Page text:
• Valpolicella. Wine-wise the region that jumps out based on your current preferences would be Valpolicella and specifically Amarone, but that’s also a decent drive (3hrs). The wines are big, with grapes dried on straw mats to concentrate them and 16-17% alc is not unusual. We stayed at a lovely place with a pool in Mezzane di Sotto (Massimago) that might appeal as it gives you an easy option for daily exercise (though I don’t recall it being especially long). A flight into Verona would make this a much more appealing option. Verona itself a bit touristy, but still worth a visit - perhaps even including a famous opera in the Roman amphitheatre.

One wild thought. Pisa (along with Genova, Amalfi and Venezia) celebrates their joint status as one of the 4 great maritime republics of Italy. Every year (on rotation) one of them hosts a historic coastal rowing race. Now I’m guessing the timing of that won’t align, but I wonder whether getting to see their boat(s) up close might be of big appeal?

Plenty of other options though!

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My husband and I love going to Lake Como north of Milan, and specifically Bellagio. There are wonderful enotecas (wine shops/cellars) that sell other people’s wine, like Enoteca Angolo DiVino. Maybe not exactly what you’re looking for, but it’s a beautiful town and you almost can’t miss finding great wine. To do wine tasting sort of California-style, I’d recommend Tuscany and its Chianti wine road.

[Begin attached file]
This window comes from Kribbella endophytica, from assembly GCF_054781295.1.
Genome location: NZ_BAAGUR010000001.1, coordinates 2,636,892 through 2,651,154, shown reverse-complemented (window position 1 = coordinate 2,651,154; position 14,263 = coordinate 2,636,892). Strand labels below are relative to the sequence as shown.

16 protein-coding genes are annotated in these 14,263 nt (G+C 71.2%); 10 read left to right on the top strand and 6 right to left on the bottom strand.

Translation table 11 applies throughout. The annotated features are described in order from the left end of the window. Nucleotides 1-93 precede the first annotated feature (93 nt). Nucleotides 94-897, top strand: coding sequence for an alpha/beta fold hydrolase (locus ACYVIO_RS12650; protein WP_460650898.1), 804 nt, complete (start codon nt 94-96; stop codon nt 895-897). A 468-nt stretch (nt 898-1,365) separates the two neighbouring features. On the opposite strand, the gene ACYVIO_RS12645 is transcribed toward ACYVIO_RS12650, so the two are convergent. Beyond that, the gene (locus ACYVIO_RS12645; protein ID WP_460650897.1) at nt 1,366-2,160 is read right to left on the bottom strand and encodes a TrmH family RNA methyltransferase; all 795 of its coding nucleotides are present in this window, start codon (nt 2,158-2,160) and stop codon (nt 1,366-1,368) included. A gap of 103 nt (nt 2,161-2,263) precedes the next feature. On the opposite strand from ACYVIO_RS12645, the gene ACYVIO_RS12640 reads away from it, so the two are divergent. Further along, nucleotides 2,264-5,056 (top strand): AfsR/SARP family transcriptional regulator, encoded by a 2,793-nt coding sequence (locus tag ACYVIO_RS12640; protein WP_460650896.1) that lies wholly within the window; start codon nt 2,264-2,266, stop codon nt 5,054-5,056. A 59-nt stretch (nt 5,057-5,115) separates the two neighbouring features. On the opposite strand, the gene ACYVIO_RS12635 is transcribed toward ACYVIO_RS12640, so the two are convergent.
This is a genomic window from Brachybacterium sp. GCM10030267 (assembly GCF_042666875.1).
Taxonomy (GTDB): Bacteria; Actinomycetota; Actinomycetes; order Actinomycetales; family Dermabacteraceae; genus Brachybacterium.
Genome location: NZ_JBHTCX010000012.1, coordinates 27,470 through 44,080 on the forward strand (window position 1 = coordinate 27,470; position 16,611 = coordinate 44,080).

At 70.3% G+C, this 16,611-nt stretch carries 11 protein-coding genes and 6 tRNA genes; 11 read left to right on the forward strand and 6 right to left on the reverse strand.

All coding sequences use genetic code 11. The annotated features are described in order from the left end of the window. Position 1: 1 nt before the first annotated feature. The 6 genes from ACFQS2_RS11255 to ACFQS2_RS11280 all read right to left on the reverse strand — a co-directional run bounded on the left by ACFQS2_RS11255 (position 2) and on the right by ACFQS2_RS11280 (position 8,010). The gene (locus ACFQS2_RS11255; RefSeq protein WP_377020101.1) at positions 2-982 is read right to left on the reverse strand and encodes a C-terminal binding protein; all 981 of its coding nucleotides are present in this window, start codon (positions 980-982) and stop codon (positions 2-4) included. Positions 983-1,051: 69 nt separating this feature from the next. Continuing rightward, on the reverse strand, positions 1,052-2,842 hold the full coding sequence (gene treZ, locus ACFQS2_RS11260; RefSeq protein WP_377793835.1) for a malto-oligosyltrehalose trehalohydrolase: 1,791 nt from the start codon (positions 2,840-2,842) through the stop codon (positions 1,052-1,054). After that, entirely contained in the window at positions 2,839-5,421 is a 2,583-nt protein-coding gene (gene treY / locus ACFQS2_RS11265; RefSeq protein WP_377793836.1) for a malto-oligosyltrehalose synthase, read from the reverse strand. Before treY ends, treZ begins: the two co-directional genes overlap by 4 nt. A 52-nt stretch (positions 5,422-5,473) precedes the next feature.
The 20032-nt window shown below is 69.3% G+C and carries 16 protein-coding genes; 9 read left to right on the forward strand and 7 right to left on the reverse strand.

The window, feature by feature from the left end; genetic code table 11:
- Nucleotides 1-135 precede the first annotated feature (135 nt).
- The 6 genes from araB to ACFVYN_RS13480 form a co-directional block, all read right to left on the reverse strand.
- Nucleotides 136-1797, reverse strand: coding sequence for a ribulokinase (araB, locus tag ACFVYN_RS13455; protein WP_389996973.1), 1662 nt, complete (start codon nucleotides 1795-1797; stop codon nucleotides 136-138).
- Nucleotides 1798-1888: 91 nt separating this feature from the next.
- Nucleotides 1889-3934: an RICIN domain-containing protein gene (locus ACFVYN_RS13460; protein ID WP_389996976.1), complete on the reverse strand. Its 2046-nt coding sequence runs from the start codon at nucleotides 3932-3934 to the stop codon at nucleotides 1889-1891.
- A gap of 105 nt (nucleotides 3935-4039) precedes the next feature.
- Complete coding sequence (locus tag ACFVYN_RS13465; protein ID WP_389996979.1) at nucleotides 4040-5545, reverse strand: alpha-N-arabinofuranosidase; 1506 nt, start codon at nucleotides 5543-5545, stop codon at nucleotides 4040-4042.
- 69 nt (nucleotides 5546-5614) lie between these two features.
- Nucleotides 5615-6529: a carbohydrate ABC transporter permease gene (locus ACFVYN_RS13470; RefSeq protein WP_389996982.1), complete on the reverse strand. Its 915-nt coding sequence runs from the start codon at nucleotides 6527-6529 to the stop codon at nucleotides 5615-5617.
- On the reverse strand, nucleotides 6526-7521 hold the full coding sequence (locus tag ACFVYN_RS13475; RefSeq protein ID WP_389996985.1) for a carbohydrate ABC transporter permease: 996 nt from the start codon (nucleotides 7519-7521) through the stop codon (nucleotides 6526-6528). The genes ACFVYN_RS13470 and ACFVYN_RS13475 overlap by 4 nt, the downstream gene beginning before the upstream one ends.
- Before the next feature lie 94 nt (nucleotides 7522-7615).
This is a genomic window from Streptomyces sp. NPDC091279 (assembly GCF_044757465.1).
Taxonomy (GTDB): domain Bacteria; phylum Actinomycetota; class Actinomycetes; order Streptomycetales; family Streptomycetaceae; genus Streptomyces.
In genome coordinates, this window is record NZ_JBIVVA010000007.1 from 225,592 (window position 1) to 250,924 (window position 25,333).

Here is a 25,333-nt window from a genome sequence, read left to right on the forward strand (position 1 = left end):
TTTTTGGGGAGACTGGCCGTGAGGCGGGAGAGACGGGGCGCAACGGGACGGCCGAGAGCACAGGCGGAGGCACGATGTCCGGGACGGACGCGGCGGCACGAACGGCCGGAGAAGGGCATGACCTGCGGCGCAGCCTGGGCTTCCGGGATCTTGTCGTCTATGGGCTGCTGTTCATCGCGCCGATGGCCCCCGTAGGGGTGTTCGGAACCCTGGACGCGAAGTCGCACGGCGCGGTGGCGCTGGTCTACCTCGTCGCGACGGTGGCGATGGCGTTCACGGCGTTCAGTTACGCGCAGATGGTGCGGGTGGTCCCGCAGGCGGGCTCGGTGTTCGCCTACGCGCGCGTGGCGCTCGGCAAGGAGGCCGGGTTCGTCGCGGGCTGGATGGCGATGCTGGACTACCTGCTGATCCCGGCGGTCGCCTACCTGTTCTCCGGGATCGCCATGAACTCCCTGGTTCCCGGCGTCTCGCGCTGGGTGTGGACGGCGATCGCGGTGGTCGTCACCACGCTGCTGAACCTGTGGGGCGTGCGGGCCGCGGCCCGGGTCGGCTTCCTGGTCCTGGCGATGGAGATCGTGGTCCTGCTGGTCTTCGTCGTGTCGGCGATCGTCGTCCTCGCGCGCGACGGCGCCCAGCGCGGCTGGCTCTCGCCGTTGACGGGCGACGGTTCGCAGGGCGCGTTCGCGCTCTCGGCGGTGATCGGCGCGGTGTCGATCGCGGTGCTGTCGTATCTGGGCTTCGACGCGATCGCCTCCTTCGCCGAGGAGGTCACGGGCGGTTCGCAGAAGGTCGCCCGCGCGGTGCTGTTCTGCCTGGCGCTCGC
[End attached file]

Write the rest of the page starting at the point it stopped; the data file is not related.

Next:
We went to Northern Italy last October, and it was fabulous.
We stayed on the East Side of Lake Garda in Bardolino so we could visit wineries in the Veneto Region. We tasted at Marion and Quintarelli.
We also rented a trike and drove up North into The Dolomites.
We hit the Bardolino Wine Festival (Timing).
We flew into Milan and rented a car. 4 days in Bardolino, 2 days in Bologna and then over to Santa Margarita (Portofino) for a couple of days.
Have fun!

I don’t believe that all Brunello is bigger than, say Vino Nobile. The likes of Fuligni, Conti Costanti, I’ll Poggione are made in elegant fashion with no component being dominating over the others. Cool and honest representations of the sangiovese varietal. They age very well, too. I was in Conti Costanti, for the first time, just last Monday and the tour/tasting couldn’t have been more enjoyable with highlights of a few of the property’s artifacts dating back to the 1200s. Highly recommended.

As for food recommendation, how about looking into the Italian Riviera, particularly the area adjacent to the French border. Liguria, with their dishes and wines, are not widely covered nor posted about much, but when I went to the region, I found their rusticity and regional ingredients to be as unique and not easily duplicated by, say, US Italian restaurants. Some pretty towns too.

If you want to go further north, in August, we were in Aosta, up in the Italian Alps and the scenery is amazing. Alpine foods are heavier but unique to the rest of the Italy, as well.

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Lake Garda thread for reference. Much better than Lake Como IMHO

My wife and I (and 2 little kids) will be in Alba from September 21 to October 7th, and then Lucca from October 7th to 14th. If anyone else will be in the area, and wants to drink some great wine, give us a shout!

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My wife and I are talking about booking Sept 17 - Oct 6 and staying near Alba. Tentative plans until we finalize and book, but we’ll definitely be drinking good wine!